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De Beers, Un Help Okavango Women Traders

STAFF WRITER
Women-run micro-enterprises are the backbone of the informal economy. PIC: THALEFANG CHARLES
Diamond giant, De Beers and the United Nations Women have established a three-year capacity building programme to improve the livelihoods of 250 women micro-entrepreneurs, starting in the Okavango Delta.

The programme will be run through the Department of Gender Affairs. In a statement on Friday, Ministry of Nationality, Immigration and Gender Affairs acting permanent secretary, Motse Otlhabanye said Phase 1 of the programme would cover Okavango Delta villages such as Gumare, Shakawe, Xakao, Ngarange, Sekondoboro and others.

In these villages, the initiative will equip more than 100 women micro-entrepreneurs with business and management skills to build their confidence and capacity to operate and grow successful small businesses.

“(The programme) will focus on providing training to enhance understanding of business concepts, including accessing markets, increasing market share, generating income, creating jobs and supporting effective decision-making, communication and negotiating skills,” Otlhabanye said.

He said the programme would be delivered together with Adore Little Children, an Okavango-based NGO who would act as a mobilising partner. Focus will be on those villages with high levels of unemployment and where formal job opportunities are limited.

“The programme is designed to ensure ongoing sustainability by building the capacity of locally-based trainers to understand the specific challenges faced by women micro-entrepreneurs, build access to peer support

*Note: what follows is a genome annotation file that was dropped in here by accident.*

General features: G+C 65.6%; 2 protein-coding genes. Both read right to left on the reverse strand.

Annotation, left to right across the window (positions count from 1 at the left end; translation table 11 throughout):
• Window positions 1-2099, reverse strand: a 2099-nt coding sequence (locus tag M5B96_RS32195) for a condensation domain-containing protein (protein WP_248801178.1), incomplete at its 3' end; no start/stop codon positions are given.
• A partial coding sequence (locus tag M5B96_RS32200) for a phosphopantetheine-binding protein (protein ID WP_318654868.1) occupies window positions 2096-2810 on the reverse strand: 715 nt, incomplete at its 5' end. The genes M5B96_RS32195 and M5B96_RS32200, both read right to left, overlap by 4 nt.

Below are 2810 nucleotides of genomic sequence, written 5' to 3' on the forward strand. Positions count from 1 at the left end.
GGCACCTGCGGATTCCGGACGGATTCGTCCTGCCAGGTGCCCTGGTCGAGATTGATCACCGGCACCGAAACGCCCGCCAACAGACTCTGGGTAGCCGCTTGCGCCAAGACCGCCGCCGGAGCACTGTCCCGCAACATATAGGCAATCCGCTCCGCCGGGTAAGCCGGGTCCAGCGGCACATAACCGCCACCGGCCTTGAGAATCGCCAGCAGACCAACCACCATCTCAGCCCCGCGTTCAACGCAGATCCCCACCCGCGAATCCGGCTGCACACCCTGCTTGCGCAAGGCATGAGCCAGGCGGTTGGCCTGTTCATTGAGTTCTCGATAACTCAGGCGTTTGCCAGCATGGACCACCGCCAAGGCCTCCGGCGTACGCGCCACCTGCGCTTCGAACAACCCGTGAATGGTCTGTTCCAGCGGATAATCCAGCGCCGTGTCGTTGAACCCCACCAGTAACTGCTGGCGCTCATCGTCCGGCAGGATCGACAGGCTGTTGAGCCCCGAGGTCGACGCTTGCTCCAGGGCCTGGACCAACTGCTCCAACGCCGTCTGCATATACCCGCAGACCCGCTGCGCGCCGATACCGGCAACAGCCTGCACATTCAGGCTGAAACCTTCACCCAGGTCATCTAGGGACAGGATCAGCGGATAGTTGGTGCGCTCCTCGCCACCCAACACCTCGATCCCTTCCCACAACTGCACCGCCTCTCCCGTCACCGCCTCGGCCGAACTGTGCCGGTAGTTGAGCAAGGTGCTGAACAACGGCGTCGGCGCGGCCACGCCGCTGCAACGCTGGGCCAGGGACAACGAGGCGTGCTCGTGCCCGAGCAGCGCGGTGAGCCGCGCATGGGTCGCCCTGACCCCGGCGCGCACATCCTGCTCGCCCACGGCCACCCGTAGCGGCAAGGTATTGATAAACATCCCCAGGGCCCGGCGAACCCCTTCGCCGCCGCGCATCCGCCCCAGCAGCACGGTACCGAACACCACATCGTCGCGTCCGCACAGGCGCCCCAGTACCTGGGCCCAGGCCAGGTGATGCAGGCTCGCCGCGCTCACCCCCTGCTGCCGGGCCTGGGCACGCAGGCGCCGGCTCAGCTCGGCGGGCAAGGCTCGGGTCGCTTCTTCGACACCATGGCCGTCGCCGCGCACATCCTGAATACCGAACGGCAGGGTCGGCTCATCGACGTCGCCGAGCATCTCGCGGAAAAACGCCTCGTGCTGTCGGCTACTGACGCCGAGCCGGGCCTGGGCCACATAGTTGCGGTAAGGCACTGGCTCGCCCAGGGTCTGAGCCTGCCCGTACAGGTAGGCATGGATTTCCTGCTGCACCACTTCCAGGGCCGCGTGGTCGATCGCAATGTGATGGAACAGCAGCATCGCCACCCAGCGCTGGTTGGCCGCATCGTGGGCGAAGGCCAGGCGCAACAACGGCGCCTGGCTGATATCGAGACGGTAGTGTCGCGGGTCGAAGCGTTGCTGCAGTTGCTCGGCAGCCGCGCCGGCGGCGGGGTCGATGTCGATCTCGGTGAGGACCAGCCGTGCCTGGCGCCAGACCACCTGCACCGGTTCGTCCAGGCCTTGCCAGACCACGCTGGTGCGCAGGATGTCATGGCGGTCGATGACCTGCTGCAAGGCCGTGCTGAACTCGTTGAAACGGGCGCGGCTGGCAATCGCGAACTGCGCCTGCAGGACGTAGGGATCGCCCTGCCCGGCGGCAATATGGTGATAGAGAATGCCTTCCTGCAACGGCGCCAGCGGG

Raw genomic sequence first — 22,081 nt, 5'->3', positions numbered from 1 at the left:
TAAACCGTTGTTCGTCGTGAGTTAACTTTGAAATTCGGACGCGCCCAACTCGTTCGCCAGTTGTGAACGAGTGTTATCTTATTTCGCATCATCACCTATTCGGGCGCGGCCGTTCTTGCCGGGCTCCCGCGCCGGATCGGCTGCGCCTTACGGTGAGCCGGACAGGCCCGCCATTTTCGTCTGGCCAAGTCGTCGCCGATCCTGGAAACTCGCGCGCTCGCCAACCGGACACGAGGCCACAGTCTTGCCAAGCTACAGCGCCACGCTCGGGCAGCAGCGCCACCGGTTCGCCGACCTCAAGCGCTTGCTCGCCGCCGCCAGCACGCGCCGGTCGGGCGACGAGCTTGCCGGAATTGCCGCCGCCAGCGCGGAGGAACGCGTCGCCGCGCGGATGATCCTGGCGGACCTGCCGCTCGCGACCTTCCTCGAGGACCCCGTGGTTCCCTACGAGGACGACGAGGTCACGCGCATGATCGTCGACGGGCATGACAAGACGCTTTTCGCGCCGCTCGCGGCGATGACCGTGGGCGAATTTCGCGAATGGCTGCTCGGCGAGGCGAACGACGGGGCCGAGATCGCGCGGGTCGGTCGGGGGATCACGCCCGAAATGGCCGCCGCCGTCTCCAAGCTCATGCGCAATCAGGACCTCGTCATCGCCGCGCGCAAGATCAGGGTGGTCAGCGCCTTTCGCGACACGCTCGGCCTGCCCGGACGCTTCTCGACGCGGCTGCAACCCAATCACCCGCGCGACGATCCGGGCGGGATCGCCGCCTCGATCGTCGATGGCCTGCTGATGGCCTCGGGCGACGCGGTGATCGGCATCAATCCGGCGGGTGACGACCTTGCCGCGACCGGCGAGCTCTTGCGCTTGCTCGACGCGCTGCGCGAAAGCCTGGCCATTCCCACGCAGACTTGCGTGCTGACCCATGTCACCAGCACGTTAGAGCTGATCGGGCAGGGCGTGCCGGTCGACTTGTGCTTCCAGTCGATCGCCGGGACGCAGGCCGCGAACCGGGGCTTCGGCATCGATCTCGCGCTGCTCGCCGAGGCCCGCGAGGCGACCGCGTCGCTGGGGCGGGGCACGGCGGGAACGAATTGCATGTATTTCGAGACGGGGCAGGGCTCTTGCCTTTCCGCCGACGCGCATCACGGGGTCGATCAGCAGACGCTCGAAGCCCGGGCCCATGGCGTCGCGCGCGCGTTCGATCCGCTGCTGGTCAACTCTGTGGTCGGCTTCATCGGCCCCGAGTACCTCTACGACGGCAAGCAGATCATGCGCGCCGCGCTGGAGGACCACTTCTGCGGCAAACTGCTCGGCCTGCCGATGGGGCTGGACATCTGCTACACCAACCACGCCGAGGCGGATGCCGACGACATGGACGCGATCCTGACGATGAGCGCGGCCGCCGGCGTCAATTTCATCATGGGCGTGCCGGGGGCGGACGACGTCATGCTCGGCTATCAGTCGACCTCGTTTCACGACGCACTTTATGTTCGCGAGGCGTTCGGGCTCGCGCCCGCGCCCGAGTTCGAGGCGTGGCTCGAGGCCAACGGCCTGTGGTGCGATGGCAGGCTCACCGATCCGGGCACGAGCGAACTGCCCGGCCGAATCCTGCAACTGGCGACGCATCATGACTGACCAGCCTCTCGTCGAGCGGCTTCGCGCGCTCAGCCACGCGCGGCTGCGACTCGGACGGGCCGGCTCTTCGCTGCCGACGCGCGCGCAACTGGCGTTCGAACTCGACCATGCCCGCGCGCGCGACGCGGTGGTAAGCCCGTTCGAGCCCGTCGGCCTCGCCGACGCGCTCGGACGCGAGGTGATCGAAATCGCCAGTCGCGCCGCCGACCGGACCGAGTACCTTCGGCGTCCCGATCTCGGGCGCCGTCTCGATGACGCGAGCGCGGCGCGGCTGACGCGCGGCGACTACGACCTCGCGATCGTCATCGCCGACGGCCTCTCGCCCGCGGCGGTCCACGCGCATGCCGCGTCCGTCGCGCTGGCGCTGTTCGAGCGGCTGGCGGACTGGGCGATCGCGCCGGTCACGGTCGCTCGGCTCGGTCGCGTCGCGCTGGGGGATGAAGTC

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networks and support the programme participants on an ongoing basis to implement the skills gained,” he said.

De Beers’ vice president corporate affairs and government relations, Pat Dambe said the initiative was aligned with government’s aspirations of prosperity for all, which includes equipping women entrepreneurs with skills, training and confidence to build successful and sustainable businesses.

“When you support women business owners, you support a community more broadly as women are proven to reinvest more of their income back into the community and to actively support the creation of jobs for others,” she said.

Anne Shongwe, UN Women representative said investing in women’s empowerment, particularly those in the informal sector, sets a direct path towards gender equality, poverty eradication and inclusive economic growth.

“Investing in the capacity development of women micro-entrepreneurs leads to those women having higher incomes, better access to and control over resources and greater security as they gain financial independence,” she said.

The programme is envisaged to expand to other districts in the country in its second phase, with the possibility of engaging other partners.



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